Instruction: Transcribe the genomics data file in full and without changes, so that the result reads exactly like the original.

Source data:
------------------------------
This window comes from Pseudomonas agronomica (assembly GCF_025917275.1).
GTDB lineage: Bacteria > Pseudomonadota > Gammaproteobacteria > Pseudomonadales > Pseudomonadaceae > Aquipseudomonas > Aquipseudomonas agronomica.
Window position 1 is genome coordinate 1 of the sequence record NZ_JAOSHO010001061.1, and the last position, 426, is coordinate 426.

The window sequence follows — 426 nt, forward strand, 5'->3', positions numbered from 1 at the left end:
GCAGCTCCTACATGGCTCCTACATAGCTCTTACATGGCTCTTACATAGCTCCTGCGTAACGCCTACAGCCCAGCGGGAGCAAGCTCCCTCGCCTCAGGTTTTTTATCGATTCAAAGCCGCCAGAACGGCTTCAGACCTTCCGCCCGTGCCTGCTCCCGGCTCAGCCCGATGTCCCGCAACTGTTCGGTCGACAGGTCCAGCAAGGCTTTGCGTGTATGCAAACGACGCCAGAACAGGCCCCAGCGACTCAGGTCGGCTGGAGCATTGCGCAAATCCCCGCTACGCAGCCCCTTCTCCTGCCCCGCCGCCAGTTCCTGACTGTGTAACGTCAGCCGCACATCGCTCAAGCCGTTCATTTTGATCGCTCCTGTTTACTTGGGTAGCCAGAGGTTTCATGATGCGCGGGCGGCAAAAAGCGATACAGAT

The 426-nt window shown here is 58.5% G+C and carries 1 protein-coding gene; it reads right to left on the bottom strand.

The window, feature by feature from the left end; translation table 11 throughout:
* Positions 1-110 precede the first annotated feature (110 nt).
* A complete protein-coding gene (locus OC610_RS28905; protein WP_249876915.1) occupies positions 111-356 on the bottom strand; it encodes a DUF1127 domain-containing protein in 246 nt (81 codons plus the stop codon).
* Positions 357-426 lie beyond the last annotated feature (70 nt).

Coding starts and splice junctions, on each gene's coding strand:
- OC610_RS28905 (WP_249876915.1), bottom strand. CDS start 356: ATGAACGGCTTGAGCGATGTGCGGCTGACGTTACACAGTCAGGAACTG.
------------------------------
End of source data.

This window comes from Pseudomonas agronomica (assembly GCF_025917275.1).
GTDB lineage: Bacteria > Pseudomonadota > Gammaproteobacteria > Pseudomonadales > Pseudomonadaceae > Aquipseudomonas > Aquipseudomonas agronomica.
Window position 1 is genome coordinate 1 of the sequence record NZ_JAOSHO010001061.1, and the last position, 426, is coordinate 426.

The window sequence follows — 426 nt, forward strand, 5'->3', positions numbered from 1 at the left end:
GCAGCTCCTACATGGCTCCTACATAGCTCTTACATGGCTCTTACATAGCTCCTGCGTAACGCCTACAGCCCAGCGGGAGCAAGCTCCCTCGCCTCAGGTTTTTTATCGATTCAAAGCCGCCAGAACGGCTTCAGACCTTCCGCCCGTGCCTGCTCCCGGCTCAGCCCGATGTCCCGCAACTGTTCGGTCGACAGGTCCAGCAAGGCTTTGCGTGTATGCAAACGACGCCAGAACAGGCCCCAGCGACTCAGGTCGGCTGGAGCATTGCGCAAATCCCCGCTACGCAGCCCCTTCTCCTGCCCCGCCGCCAGTTCCTGACTGTGTAACGTCAGCCGCACATCGCTCAAGCCGTTCATTTTGATCGCTCCTGTTTACTTGGGTAGCCAGAGGTTTCATGATGCGCGGGCGGCAAAAAGCGATACAGAT

The 426-nt window shown here is 58.5% G+C and carries 1 protein-coding gene; it reads right to left on the bottom strand.

The window, feature by feature from the left end; translation table 11 throughout:
* Positions 1-110 precede the first annotated feature (110 nt).
* A complete protein-coding gene (locus OC610_RS28905; protein WP_249876915.1) occupies positions 111-356 on the bottom strand; it encodes a DUF1127 domain-containing protein in 246 nt (81 codons plus the stop codon).
* Positions 357-426 lie beyond the last annotated feature (70 nt).

Coding starts and splice junctions, on each gene's coding strand:
- OC610_RS28905 (WP_249876915.1), bottom strand. CDS start 356: ATGAACGGCTTGAGCGATGTGCGGCTGACGTTACACAGTCAGGAACTG.